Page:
Monthly Archives: March, 2011

Using a DateField itemRenderer for a Spark DataGrid

Here is another simple example of using a custom itemRenderer in a Spark DataGrid. In this example, I am using an MX DateField component as an inline itemRenderer.
This DataGrid is also editable. Both columns “In Stock?” and “Availability Date” also have the property rendererIsEditor=”true”. This tells the DataGrid that the component specified as the itemRenderer is also the editor for this column. If you do not specify rendererIsEditor=”true”, then, updating the CheckBox or DateField will not actually affect the data. I am setting the selectedDate on the DateField via 2-way dataBinding:

selectedDate="@{data.availabilityDate}"

Here is the code that defines the column using the DateField itemRenderer:

<s:GridColumn headerText="Availability Date" dataField="availabilityDate"
     rendererIsEditable="true">
     <s:itemRenderer>
         <fx:Component>
             <s:GridItemRenderer>
                 <mx:DateField selectedDate="@{data.availabilityDate}"
                      horizontalCenter="0" verticalCenter="0"
                      width="90%"/>
             </s:GridItemRenderer>
         </fx:Component>
     </s:itemRenderer>
 </s:GridColumn>

Run the sample: DataGrid_DateFieldExample.swf

Source code: DataGrid_DateFieldExample.mxml

Using a Spark Form with Validators

In this example, I’ve created a very simple registration form using Flex 4.5’s Form component. To validate the form, I am using MX StringValidator and MX EmailValidator. There are no Spark validators available for the fields I have in my form. Validation does not get triggered in this example until you click on the ‘Submit’ button.

By default, the FormItem skin puts the error message to the right of your Form Item. However, this was causing the width of my Form to double. I didn’t want the size of my Form to change significantly, so, I reskinned my FormItem to remove the “indicatorDisplay” and “errorTextDisplay”. Instead, I’ve chosen to show the validation errors for all three fields in a separate Label component that sits at the top of this Form.

In my Style block, I point to this custom FormItem skin:

<fx:Style>
@namespace s “library://ns.adobe.com/flex/spark”;
@namespace mx “library://ns.adobe.com/flex/mx”;

s|FormItem {
skinClass: ClassReference(“FormValidatorItemSkin”)
}
</fx:Style>

Sample SWF: SparkFormValidatorExample.swf
Sample Code: SparkFormValidatorExample.mxml, FormValidatorItemSkin.mxml

Where is drag and drop in the Spark DataGrid?

Before you spend any significant amount of time trying to figure out what APIs are available for enabling drag and drop on the Spark DataGrid, I thought I’d put it out there that it will not be available in the first Hero release of the component.  In flash builder, I think you will get code hints for events like dragComplete, dragStart, dragEnter, dragOver, however, you won’t find the properties dragEnabled or dropEnabled.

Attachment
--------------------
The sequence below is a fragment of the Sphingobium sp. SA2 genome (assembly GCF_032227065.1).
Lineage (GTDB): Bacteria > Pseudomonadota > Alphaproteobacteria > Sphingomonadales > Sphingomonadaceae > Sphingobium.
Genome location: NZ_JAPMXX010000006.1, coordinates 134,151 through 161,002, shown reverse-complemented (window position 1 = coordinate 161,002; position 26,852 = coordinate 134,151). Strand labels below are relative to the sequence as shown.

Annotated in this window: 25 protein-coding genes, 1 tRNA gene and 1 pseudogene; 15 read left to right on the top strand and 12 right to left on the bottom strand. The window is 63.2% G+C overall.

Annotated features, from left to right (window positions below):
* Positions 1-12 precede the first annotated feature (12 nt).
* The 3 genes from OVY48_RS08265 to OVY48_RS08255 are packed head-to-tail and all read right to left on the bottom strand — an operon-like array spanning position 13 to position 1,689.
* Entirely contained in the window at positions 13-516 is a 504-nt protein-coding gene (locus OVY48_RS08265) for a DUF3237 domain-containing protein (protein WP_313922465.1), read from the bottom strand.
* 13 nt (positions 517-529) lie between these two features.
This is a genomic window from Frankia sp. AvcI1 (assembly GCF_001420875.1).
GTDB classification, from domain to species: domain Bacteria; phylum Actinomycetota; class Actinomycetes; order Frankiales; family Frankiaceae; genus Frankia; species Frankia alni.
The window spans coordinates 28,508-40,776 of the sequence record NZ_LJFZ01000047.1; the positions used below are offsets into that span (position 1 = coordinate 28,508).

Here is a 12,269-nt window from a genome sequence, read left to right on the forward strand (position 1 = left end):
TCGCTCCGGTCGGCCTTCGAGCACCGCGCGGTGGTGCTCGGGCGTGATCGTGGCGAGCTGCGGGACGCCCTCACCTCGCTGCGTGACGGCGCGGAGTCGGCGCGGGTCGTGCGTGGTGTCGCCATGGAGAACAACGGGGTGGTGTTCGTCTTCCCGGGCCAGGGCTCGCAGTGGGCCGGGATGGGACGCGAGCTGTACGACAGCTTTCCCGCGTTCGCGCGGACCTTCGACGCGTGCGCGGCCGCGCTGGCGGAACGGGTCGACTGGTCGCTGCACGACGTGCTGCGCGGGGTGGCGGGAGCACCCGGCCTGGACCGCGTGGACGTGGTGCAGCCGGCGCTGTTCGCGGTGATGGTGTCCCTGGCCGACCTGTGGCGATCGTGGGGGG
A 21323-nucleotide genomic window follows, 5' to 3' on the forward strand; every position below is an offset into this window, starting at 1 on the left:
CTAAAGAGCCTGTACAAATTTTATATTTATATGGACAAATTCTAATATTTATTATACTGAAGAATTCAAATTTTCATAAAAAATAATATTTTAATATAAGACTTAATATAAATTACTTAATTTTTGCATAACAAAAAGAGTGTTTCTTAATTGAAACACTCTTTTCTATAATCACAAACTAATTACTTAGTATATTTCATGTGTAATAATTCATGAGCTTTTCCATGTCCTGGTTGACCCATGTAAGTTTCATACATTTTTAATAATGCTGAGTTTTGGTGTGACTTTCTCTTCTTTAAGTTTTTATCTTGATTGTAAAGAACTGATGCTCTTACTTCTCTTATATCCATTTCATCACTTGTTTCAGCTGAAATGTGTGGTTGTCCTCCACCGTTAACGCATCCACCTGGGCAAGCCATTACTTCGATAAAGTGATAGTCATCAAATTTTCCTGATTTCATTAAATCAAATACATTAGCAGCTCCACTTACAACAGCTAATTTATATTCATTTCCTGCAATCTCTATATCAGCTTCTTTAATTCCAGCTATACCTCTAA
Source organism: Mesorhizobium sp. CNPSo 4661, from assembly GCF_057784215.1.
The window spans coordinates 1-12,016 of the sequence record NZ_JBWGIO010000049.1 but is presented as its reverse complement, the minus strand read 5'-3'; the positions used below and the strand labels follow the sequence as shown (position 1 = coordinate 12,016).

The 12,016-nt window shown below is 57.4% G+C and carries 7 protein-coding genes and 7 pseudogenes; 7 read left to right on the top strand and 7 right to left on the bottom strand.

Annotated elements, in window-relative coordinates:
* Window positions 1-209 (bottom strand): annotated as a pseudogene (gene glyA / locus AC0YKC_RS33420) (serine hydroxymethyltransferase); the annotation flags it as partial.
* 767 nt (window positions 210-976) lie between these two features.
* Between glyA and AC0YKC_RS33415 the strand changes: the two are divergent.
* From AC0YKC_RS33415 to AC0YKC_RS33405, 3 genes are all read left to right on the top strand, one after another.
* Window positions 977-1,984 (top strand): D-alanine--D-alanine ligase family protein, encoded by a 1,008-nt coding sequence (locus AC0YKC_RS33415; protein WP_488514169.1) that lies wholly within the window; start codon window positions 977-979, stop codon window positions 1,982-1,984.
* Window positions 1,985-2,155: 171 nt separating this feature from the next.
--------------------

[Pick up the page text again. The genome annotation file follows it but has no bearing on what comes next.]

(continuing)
I believe that the team plans to add drag and drop support in the next big release after Hero, but, features haven’t been set in stone and I certainly can’t promise anything.

For now, if you really need drag and drop in a Spark DataGrid, you are left writing your own. Sorry 😦  I was disappointed to hear the news too.

It’s a best practice to size a Spark DataGrid’s columns with a typicalItem

Coming from Flex 3, if I wanted to set the size of my DataGrid columns to ensure that all of my data was displayed correctly, I would either set column widths with explicit values or percentages. In Flex 4, explicit width columns is no longer the recommended way of figuring out the size of columns according to Spark DataGrid’s architect Hans Muller who schooled me when I mentioned the need to fix a bug that involved explicit width columns.

By default, a DataGrid will use the first item in its dataProvider to determine the size of each column. This may not be what you want. If you specify a typicalItem on the DataGrid, the columns will be large enough to fit this item. This item does not need to be a part of your dataProvider.

Specifying explicit column widths can be problematic because the width can be invalidated by  a host of factors: implicit renderer changes, e.g. due to inherited styles, explicit renderer changes, margin/padding and other layout configuration changes, as well as text and text format localizations.  For all of these reasons, using the typicalItem is better.

In the following example, I have two DataGrids with the same data and columns. The first one specifies a typicalItem where the data includes the longest strings that I want to display in my columns. The second DataGrid uses no typicalItem and therefore sizes its columns using the first item of the dataProvider.

Sample application: TypicalItem_DataGrid_Example.swf

Sample MXML: TypicalItem_DataGrid_Example.mxml

If you change your typicalItem, you will need to call invalidateTypicalItem() notifying the DataGrid of this change.

Note, almost all of this information was compiled from picking the brain of Hans Muller, I hope I’ve accurately represented his thinking.